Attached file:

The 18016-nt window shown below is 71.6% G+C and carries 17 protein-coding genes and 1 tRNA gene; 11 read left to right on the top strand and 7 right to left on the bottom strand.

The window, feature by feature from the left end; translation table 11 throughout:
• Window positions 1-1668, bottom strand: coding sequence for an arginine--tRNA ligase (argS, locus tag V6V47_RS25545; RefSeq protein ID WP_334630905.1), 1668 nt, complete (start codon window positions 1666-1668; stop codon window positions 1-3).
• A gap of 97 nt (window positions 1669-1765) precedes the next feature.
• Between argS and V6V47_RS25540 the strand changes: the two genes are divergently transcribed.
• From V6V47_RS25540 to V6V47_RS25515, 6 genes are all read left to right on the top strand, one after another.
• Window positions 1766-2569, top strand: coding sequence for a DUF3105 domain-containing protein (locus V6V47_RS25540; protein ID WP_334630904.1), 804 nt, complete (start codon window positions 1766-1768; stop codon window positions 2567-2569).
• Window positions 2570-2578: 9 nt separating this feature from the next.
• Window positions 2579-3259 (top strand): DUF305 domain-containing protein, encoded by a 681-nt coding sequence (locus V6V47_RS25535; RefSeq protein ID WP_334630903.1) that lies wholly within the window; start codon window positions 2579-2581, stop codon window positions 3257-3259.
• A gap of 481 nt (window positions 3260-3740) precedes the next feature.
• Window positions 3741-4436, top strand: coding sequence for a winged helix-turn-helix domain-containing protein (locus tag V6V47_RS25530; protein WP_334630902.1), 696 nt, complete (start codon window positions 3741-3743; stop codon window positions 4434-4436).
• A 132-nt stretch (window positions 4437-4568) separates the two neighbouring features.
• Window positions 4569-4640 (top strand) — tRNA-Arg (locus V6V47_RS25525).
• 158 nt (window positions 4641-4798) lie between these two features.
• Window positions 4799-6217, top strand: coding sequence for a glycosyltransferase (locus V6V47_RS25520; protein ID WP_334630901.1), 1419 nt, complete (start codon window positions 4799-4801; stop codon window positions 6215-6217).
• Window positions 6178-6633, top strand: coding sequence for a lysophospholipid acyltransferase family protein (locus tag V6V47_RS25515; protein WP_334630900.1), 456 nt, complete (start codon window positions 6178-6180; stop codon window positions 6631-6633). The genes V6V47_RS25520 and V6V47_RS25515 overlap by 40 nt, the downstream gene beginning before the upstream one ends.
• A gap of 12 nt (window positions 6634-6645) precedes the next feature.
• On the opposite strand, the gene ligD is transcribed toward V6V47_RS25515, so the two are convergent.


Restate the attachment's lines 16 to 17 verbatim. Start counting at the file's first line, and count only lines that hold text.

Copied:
• Window positions 6178-6633, top strand: coding sequence for a lysophospholipid acyltransferase family protein (locus tag V6V47_RS25515; protein WP_334630900.1), 456 nt, complete (start codon window positions 6178-6180; stop codon window positions 6631-6633). The genes V6V47_RS25520 and V6V47_RS25515 overlap by 40 nt, the downstream gene beginning before the upstream one ends.
• A gap of 12 nt (window positions 6634-6645) precedes the next feature.